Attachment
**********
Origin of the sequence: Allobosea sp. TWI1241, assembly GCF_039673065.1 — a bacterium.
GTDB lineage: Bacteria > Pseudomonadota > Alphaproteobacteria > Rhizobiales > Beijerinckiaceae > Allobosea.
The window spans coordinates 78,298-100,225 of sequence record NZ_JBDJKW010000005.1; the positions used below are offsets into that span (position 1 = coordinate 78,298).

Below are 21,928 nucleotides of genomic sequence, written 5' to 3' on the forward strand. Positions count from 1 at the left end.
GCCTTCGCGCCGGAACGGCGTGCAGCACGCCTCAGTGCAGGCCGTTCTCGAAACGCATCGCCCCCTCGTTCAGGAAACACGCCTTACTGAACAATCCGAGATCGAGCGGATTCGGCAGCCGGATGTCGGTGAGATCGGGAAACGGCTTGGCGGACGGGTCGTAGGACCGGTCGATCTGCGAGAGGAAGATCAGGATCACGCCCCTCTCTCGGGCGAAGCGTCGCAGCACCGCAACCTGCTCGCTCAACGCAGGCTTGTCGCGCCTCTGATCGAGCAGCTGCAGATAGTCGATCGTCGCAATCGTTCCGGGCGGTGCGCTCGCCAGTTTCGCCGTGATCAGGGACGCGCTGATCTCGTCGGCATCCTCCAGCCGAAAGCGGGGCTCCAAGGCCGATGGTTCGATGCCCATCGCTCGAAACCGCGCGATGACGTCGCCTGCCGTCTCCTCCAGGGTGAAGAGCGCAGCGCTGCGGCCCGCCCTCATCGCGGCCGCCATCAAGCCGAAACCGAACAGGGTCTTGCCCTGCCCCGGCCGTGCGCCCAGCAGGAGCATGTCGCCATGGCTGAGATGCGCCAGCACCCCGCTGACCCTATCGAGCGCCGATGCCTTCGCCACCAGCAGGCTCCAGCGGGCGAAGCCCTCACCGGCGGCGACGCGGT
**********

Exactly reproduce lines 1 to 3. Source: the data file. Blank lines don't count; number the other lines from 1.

Origin of the sequence: Allobosea sp. TWI1241, assembly GCF_039673065.1 — a bacterium.
GTDB lineage: Bacteria > Pseudomonadota > Alphaproteobacteria > Rhizobiales > Beijerinckiaceae > Allobosea.
The window spans coordinates 78,298-100,225 of sequence record NZ_JBDJKW010000005.1; the positions used below are offsets into that span (position 1 = coordinate 78,298).